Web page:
Opt-in consent is usually required for research, but is known to introduce selection bias. This is a particular problem for large scale epidemiological studies using only pre-collected health data. Most previous studies have shown that members of the public value opt-in consent and can perceive research without consent as an invasion of privacy. Past research has suggested that people are generally unaware of research processes and existing safeguards, and that education may increase the acceptability of research without prior informed consent, but this recommendation has not been formally evaluated. Our objectives were to determine the range of public opinion about the use of existing medical data for research and to explore views about consent to a secondary review of medical records for research. We also investigated the effect of the provision of detailed information about the potential effect of selection bias on public acceptability of the use of data for research.
We carried out a systematic review of existing literature on public attitudes to secondary use of existing health records identified by searching PubMed (1966-present), Embase (1974-present) and reference lists of identified studies to provide a general overview, followed by a qualitative focus group study with 19 older men recruited from rural and suburban primary care practices in the UK to explore key issues in detail.
The systematic review identified twenty-seven relevant papers and the findings suggested that males and older people were more likely to consent to a review of their medical data. Many studies noted participants’ lack of knowledge about research processes and existing safeguards and this was reflected in the focus groups. Focus group participants became more accepting of the use of pre-collected medical data without consent after being given information about selection bias and research processes. All participants were keen to contribute to NHS-related research but some were concerned about data-sharing for commercial gain and the potential misuse of information.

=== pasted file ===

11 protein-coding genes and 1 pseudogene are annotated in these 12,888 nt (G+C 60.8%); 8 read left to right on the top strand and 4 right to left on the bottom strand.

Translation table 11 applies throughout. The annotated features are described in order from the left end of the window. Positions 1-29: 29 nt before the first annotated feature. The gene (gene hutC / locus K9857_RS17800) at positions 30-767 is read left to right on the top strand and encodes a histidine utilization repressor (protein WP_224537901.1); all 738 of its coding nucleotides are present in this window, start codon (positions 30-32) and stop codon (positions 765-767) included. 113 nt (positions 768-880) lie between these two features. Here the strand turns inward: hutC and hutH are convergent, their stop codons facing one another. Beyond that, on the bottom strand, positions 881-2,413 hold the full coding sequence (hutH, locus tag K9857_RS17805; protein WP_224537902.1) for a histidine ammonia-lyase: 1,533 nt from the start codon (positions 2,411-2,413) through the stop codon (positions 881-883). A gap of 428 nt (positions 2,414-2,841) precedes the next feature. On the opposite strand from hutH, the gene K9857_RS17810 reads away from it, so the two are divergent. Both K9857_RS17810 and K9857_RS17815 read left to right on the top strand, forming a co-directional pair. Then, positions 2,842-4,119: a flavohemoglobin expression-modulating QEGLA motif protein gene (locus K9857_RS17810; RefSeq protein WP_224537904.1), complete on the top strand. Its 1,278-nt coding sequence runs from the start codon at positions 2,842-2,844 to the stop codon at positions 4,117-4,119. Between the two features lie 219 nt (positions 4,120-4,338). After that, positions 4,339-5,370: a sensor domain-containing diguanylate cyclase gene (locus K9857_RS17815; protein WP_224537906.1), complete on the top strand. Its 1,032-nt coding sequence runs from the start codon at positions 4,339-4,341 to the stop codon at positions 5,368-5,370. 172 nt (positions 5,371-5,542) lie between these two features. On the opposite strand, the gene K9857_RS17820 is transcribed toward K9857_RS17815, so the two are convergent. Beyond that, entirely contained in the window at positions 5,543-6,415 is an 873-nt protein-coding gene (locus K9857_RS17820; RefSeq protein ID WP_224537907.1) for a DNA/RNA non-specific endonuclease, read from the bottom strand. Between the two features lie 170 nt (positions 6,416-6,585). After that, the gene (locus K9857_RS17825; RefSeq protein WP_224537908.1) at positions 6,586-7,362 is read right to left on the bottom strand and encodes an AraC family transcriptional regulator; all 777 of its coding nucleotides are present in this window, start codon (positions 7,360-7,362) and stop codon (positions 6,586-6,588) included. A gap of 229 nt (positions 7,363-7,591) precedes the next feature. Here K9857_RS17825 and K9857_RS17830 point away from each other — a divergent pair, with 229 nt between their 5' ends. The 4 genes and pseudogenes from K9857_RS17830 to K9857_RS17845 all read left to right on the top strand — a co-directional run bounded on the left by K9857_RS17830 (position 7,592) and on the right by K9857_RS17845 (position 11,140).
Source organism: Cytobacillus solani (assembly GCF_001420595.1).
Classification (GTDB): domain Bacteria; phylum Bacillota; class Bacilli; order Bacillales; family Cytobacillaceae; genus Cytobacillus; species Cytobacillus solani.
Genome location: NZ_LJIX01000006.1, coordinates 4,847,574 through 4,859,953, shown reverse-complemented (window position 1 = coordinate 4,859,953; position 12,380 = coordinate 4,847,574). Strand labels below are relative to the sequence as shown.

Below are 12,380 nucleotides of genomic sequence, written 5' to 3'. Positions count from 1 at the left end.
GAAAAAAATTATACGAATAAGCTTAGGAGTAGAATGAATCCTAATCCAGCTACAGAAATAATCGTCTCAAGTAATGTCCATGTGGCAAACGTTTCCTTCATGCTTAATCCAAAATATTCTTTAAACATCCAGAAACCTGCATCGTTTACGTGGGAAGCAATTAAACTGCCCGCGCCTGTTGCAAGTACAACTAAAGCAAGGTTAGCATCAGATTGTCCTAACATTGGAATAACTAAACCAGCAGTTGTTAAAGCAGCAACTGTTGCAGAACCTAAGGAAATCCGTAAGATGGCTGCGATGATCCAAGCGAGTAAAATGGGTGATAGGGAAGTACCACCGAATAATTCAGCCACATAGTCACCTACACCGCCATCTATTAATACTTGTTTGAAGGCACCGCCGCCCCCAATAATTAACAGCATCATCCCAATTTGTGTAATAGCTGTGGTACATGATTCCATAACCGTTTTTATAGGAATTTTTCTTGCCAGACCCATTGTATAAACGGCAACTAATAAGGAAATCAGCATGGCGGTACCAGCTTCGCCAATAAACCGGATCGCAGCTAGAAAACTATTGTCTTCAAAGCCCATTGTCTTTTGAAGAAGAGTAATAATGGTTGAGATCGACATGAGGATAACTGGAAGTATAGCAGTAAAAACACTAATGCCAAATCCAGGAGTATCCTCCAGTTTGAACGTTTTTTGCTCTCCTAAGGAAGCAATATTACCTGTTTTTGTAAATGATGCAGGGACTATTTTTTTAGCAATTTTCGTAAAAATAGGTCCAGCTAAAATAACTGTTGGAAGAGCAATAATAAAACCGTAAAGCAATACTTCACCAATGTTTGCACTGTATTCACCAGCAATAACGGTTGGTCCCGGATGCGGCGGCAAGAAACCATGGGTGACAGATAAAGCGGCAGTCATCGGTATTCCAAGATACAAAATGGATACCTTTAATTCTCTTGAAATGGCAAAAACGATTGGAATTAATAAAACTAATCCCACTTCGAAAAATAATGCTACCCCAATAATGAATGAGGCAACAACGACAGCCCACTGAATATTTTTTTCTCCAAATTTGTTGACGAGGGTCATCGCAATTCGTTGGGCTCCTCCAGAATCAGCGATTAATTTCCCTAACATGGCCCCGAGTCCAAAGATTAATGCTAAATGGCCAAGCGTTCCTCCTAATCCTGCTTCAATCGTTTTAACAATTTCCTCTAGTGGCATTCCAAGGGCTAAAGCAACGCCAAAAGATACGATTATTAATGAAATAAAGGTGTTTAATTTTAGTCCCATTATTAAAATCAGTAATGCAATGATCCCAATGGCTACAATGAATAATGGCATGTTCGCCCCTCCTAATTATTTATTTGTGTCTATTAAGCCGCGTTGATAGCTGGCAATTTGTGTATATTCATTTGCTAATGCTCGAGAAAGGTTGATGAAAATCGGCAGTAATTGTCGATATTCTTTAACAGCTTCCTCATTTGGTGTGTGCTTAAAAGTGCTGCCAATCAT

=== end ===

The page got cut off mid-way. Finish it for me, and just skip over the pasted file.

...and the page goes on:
Increasing public education about research and specific targeted information provision could promote trust in research processes and safeguards, which in turn could increase the acceptability of research without specific consent where the need for consent would lead to biased findings and impede research necessary to improve public health.
Medical recordInformed consentSelection biasSecondary researchConfidentiality
Secondary use of health data is common in epidemiological research and reviews of medical records can be of great benefit in large-scale public health studies due to the wealth of pre-collected data available. The British government plans to make de-identified National Health Service (NHS) data readily available for re-use by the private sector, unless patients actively opt out . Currently in the UK informed consent must be sought from individuals for any use of their identifiable data, including when conducting a secondary review of a medical record . In exceptional circumstances approval can be sought to waive informed consent, but in practice this can be difficult to obtain [3–5].